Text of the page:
I am the sixth from left to right on the third row from the bottom graduating from the high school in Ruse in 1947.
On 8th September 1944 the Soviet forces entered Ruse and we welcomed them. It was great joy. Firstly, we saw one car and communications troops installing a cable. Then we went to watch how they made a pontoon bridge over the Danube. And the first car - an open jeep with an officer inside - suddenly flew in the air - the people lifted it and carried it. The officer got embarrassed. 'Tovarishti, pozhaluista!' [From Russian: Comrades, please!] Then we went on a demonstration singing and the policemen hid away. The Germans had withdrawn their troops. After ten days Mois and his friends also returned form the prison in Pleven - they had stayed in the town in order to overthrow the fascist authorities. At that time the power in Ruse was also taken by the people - some of the policemen from State Security were arrested, others killed. I was already a member of an illegal UYW [Union of Young Workers] group - four boys and I had formed it in 1944. We collected money for the prisoners, for the people underground - we stole, we did everything we could to help. We were still boys - 14-15 years old.
We founded our own UYW club. We shouted on the streets - songs, agitation. We started courses in Marxism-Leninism. I enrolled in the high school in Ruse. I had one grade officially recognized as a person affected by the Law for Protection of the Nation - I enrolled in the fifth grade but I had to catch up with the material. We helped the Soviet troops in Ruse. The high school turned into a Soviet military hospital. We studied in the cinemas - as well as one could study there. We were only taught and not examined. Those were revolutionary times. We were asked to guard and to look for fascists. Once they gave me a gun. We were gluing posters all night and since one girl had been shot by fascist recently, they gave us one gun when we were working. When we finished the job, we returned it. We did agitation, propaganda, we did not feel like studying. It was not a time for studies. We were full of enthusiasm and we mixed with the Bulgarian youths. That lasted 5-6 months. Then we realized that we had to study and I graduated from the high school in 1947. I was a secretary of the UYW in the high school and deputy chairman of the United Youth School Union. We tried to attract more of our classmates. In my class all students were UYW members, except two boys who were sons of rich villagers. They did not mingle with us. We were friends with all the rest even after we graduated.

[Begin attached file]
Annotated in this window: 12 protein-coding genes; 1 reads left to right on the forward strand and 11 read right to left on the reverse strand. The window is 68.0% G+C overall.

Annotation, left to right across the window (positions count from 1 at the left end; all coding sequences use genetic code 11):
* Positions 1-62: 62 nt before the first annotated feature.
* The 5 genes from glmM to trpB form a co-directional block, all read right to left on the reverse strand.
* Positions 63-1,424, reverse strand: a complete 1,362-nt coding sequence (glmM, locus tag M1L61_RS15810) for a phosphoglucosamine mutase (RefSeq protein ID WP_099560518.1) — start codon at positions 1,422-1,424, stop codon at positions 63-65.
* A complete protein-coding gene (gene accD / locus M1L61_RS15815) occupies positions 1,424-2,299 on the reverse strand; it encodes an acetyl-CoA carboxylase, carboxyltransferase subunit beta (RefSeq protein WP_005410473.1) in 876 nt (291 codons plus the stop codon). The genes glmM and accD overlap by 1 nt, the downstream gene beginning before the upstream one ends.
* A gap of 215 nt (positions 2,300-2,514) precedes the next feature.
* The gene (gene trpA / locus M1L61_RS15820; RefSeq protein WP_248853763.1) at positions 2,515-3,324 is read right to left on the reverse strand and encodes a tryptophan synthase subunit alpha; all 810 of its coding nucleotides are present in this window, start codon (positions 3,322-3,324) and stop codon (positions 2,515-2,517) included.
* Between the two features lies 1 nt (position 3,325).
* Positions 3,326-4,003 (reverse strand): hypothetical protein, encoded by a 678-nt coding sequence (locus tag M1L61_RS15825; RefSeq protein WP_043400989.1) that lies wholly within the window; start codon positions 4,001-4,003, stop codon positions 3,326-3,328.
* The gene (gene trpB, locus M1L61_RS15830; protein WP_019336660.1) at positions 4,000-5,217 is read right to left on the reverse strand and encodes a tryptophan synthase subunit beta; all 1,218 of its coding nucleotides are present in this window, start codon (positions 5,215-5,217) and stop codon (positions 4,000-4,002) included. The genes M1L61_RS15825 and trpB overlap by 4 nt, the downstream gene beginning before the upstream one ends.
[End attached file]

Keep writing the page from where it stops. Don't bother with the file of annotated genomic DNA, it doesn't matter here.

When we finished high school we went on a brigade to build the Hainboaz pass - this is one of the national construction sites, in which the socialist youth contributed to the construction of the road - digging, etc. In the evenings we gathered around the camping fire and sang songs. We slept in tents. In 1947 I started studying in the Higher Technical School in Ruse. At first I did not want to go to university, because my brother was already studying and my father had a small salary - he was an accountant in the commissariat. Then he became chief accountant in the company 'Clothes and Shoes'. I wanted to become a worker, because I shared those ideas and wanted to help the family. But one day my father and brother persuaded me that the country needed not only workers, but also engineers. So, they convinced me to continue my education. I spent two years in Ruse. Then the Higher Technical School was closed and I was transferred to Sofia where I graduated the Higher Machine Electrical and Technical Institute in 1952.